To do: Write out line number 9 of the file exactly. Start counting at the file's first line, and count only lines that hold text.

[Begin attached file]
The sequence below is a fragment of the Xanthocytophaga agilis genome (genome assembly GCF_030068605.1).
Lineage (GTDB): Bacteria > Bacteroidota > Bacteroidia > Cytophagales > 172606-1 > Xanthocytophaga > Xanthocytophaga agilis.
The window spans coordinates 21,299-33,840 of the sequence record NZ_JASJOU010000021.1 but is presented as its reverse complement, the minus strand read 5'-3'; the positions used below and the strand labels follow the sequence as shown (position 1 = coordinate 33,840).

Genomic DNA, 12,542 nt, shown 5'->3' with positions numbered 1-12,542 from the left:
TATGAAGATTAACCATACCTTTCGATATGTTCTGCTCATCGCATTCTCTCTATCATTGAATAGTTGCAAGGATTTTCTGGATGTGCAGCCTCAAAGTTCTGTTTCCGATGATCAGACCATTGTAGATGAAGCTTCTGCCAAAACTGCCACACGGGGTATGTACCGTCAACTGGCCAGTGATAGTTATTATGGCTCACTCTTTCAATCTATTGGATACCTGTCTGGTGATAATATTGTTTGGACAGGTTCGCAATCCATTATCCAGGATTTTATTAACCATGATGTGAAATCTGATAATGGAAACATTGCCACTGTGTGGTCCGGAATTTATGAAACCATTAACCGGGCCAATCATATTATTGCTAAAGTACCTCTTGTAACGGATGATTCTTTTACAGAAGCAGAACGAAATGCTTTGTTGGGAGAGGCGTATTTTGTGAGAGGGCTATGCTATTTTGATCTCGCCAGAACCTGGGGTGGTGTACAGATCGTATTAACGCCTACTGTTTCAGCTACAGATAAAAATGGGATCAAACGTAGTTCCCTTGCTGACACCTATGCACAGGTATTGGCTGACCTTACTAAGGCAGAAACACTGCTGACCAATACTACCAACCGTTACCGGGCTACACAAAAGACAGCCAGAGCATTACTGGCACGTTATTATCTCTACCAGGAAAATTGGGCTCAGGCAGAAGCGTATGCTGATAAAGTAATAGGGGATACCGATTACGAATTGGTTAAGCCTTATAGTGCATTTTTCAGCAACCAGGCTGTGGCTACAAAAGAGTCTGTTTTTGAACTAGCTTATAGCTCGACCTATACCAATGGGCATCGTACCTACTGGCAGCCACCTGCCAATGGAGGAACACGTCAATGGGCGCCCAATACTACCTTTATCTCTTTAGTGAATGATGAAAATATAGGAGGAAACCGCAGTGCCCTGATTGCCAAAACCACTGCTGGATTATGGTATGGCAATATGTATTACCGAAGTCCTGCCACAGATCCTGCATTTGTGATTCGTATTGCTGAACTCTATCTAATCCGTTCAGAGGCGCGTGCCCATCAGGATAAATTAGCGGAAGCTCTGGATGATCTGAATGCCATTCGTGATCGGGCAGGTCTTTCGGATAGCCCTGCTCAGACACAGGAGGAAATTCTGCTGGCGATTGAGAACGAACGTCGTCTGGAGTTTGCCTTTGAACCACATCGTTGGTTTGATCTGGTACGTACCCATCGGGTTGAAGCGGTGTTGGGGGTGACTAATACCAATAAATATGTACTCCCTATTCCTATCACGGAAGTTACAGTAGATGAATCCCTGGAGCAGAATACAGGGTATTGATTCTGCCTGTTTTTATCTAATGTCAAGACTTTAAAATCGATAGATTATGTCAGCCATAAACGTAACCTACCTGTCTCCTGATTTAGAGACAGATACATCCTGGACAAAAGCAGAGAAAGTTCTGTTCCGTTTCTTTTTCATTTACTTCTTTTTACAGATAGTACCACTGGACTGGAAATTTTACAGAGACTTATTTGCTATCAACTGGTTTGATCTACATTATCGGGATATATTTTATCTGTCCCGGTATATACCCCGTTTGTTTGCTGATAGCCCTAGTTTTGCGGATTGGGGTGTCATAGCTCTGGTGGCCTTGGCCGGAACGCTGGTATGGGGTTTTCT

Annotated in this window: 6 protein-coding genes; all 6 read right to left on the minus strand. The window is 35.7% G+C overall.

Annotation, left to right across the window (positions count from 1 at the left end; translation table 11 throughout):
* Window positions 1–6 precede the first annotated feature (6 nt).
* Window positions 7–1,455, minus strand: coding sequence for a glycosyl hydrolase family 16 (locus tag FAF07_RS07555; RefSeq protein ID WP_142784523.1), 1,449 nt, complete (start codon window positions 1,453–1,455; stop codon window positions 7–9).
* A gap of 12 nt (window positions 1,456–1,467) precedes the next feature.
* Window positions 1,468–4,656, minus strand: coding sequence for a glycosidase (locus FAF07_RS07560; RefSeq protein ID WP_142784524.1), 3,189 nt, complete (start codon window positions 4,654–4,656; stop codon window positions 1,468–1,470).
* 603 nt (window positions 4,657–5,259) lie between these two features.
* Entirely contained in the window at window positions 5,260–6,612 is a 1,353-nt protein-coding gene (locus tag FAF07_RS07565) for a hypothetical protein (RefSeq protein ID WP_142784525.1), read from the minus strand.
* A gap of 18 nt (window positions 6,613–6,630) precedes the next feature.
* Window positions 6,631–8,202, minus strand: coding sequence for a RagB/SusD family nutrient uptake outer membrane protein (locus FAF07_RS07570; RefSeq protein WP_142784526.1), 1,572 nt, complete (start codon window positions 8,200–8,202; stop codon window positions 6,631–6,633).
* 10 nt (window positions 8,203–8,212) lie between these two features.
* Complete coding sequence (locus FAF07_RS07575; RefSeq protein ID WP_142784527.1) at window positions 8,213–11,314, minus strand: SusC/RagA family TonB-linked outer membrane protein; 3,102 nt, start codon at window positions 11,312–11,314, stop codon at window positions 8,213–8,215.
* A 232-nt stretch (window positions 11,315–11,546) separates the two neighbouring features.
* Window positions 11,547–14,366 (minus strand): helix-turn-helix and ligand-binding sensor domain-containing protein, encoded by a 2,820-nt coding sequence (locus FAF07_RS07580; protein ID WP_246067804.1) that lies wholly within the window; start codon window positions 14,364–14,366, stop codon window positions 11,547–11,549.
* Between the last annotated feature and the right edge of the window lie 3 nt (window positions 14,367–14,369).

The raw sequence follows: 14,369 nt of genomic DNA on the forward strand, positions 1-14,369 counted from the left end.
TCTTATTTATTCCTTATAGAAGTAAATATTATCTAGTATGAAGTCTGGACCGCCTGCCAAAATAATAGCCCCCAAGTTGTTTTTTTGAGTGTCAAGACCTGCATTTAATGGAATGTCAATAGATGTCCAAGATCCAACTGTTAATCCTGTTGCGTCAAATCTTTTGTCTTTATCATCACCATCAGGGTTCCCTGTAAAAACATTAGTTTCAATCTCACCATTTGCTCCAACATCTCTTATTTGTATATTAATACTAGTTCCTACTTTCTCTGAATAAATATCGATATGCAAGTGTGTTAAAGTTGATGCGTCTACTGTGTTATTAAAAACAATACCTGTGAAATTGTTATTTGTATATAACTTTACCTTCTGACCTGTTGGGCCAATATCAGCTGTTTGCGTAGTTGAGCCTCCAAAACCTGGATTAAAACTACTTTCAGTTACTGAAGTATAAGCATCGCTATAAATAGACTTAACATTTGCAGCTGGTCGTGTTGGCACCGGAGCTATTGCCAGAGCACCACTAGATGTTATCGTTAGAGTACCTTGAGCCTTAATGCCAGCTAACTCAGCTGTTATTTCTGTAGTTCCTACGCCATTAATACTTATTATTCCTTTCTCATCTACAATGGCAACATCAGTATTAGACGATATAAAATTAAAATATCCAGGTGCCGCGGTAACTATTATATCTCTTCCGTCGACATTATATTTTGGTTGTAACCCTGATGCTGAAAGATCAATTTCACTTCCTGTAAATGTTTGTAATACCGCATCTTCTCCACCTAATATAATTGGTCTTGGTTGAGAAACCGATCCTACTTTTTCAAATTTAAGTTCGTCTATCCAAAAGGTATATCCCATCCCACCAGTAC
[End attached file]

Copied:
* Window positions 7–1,455, minus strand: coding sequence for a glycosyl hydrolase family 16 (locus tag FAF07_RS07555; RefSeq protein ID WP_142784523.1), 1,449 nt, complete (start codon window positions 1,453–1,455; stop codon window positions 7–9).